Science & Engineering
Environmental-Stress-ScreeningAdd to favorites
Environmental Stress Screening (ESS) is a series of tests conducted under environmental stresses to expose weak parts and defects in workmanship so they may be corrected. It’s designed to remove latent part and manufacturing process defects through application of environmental stimuli (e.g., random vibration, thermal cycling) prior to fielding equipment. 
Random vibration and thermal cycling have proven to be the most effective screens for precipitating defects in electronic equipment. An equally important and inseparable aspect of the screening process is the item’s electrical testing that is done as part of the screening process is the item’s electrical testing that is done as part of the screen, to detect and properly identify the defects that have been precipitated to failure. 
Contrary to popular belief, ESS does not increase the inherent reliability of a system. The inherent reliability of a system is driven primarily by the design, and ESS is one tool used to minimize the potential for adverse effects introduced by production. There are three phases in the development of an ESS program:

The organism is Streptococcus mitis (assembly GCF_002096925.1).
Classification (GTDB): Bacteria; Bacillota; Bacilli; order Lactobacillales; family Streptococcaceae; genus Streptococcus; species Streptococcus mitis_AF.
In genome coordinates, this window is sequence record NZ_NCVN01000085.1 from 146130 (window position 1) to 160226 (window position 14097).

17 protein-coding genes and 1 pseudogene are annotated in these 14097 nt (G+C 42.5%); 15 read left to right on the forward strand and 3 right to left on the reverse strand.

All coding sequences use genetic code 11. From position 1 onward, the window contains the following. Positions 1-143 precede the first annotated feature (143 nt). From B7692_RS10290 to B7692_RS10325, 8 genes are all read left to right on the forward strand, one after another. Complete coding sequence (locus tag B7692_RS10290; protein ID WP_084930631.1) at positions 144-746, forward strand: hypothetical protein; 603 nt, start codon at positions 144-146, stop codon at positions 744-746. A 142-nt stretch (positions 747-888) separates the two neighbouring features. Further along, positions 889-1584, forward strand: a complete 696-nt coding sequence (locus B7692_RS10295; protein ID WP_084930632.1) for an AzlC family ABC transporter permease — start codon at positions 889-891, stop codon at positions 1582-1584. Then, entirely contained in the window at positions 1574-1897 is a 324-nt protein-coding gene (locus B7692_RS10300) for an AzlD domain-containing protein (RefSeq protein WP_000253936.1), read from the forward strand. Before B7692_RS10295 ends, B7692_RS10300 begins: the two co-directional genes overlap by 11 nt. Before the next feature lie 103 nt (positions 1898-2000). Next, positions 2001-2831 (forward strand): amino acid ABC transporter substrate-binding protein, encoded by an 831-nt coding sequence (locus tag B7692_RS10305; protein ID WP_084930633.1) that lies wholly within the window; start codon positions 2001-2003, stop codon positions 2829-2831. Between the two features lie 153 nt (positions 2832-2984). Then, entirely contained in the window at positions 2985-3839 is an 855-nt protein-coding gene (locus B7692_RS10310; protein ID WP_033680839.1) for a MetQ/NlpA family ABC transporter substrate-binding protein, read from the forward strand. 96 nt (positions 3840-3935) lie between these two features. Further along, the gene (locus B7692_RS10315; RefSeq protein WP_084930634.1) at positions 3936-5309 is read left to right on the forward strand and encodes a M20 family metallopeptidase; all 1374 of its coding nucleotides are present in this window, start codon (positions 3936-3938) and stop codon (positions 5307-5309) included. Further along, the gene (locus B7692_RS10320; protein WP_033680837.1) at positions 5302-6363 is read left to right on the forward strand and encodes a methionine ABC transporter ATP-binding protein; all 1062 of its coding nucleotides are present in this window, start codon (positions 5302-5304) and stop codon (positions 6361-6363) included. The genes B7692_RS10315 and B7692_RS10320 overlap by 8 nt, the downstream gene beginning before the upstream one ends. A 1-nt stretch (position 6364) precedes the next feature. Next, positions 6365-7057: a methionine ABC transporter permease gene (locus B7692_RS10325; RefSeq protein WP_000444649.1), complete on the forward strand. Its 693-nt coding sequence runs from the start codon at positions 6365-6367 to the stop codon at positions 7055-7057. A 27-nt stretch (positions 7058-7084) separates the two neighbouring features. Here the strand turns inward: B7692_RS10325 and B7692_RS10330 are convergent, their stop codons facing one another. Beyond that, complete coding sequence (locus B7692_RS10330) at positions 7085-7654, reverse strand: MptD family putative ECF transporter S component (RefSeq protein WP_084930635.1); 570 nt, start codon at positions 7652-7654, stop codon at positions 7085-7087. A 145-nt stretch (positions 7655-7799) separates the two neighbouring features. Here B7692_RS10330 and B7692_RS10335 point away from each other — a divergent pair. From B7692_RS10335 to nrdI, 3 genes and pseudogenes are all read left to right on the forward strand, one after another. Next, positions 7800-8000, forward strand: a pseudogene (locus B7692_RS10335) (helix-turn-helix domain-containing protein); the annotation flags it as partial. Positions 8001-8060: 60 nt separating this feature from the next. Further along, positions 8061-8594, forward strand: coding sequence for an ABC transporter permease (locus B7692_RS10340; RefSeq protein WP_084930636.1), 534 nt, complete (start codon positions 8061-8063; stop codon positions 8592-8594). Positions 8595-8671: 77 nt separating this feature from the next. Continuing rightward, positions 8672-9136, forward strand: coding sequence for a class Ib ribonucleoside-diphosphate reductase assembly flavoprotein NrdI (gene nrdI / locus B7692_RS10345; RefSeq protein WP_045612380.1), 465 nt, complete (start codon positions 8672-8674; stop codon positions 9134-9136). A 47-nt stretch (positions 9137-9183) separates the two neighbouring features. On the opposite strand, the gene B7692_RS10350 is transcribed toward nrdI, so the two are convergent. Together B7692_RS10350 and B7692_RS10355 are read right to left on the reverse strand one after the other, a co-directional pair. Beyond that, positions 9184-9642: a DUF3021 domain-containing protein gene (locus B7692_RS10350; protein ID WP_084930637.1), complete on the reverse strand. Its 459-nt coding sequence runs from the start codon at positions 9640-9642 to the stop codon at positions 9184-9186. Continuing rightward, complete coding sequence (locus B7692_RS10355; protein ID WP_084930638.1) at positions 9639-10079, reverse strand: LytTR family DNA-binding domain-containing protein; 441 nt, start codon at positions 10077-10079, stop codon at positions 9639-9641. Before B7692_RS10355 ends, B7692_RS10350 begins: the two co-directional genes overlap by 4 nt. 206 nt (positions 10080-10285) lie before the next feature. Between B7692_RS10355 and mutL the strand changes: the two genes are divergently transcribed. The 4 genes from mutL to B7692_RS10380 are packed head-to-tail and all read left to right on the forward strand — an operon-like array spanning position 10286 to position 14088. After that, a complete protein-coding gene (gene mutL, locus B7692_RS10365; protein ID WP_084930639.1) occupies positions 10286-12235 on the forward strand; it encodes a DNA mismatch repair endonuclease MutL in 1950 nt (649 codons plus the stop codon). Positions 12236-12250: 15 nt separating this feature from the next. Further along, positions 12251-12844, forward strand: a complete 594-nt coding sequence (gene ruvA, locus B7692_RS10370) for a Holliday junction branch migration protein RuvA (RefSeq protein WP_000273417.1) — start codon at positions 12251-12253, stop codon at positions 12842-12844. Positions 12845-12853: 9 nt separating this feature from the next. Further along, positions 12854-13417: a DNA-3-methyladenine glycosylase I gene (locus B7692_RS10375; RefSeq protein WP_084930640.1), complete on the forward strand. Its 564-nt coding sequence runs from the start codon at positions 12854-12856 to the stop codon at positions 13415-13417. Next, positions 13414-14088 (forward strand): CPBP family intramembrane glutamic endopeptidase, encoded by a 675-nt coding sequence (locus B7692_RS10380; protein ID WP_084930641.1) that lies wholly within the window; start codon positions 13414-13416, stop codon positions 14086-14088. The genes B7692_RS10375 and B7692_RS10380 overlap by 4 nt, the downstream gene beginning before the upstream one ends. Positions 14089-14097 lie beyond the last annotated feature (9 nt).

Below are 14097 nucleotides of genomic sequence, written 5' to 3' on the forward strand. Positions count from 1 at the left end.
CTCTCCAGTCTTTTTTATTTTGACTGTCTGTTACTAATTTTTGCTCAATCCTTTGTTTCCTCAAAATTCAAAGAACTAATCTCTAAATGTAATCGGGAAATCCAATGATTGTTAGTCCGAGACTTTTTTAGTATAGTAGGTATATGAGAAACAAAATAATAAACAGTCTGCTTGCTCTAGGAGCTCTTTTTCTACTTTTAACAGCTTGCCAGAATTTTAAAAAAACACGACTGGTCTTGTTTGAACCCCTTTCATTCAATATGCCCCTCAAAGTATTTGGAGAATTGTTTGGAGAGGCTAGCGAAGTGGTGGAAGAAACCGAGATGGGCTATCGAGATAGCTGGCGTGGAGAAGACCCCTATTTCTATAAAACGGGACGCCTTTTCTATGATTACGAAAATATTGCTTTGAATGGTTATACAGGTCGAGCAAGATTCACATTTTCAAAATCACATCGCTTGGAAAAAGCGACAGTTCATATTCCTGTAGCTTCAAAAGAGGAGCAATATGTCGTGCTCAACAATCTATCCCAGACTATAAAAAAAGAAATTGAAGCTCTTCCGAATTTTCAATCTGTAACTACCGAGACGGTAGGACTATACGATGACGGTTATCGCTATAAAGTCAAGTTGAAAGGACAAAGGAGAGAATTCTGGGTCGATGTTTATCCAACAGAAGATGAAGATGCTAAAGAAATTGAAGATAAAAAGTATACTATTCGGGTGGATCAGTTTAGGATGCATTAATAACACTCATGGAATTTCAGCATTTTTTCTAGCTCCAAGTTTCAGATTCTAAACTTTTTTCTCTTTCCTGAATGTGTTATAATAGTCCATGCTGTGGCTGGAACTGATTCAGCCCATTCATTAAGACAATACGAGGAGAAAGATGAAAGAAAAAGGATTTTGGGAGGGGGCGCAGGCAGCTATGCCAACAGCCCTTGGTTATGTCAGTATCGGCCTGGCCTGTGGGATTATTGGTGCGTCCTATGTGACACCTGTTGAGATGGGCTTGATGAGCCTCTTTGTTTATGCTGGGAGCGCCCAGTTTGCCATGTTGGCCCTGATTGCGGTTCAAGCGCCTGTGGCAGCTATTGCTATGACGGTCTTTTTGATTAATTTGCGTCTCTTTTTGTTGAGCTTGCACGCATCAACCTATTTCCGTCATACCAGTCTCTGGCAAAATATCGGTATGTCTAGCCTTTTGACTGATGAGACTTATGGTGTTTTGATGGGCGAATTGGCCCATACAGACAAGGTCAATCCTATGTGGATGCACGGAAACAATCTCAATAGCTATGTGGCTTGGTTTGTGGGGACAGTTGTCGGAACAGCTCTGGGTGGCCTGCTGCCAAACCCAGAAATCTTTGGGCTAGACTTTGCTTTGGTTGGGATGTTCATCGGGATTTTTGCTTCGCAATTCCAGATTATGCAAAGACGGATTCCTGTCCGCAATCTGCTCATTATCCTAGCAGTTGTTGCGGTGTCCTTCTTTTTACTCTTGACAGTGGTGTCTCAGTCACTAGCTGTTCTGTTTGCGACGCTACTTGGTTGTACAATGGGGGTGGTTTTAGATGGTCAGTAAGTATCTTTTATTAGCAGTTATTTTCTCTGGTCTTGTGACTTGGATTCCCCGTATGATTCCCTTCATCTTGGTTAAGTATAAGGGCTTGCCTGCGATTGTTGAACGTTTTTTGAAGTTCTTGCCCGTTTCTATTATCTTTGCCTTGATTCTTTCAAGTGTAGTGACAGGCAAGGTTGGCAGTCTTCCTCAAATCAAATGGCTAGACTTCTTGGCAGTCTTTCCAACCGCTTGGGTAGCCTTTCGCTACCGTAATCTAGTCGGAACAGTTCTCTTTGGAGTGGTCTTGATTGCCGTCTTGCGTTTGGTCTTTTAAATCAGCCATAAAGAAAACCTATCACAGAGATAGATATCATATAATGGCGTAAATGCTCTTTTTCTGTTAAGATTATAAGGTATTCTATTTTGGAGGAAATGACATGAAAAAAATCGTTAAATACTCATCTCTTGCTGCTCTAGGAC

- ESS Planning: Identify the equipment to be screened, develop quantitative goals for the ESS program, and describe initial screens.
- ESS Implementation: Identify the organizational elements that will be responsible for conducting the screening activity and the Data Collection, Analysis and Corrective Action System (DCACAS) to be used for documenting failures.
- ESS Monitoring: Continuously monitor the screening process to ensure that it is both technically and financially effective.
Several guide books can be referenced: 
- DoD Reliability Availability and Maintainability (RAM) Guide, Chapter 5.5.5
- Environmental Stress Screening (ESS) of Electronic Equipment, MIL-HDBK-344A, August 16, 1993.
- Environmental Stress Screening (ESS) Process for Electronic Equipment, MIL-HDBK-2164A, June 19, 1996.
- Management and Technical Guidelines for the ESS Process, Institute of Environmental Sciences and Technology, February 2000
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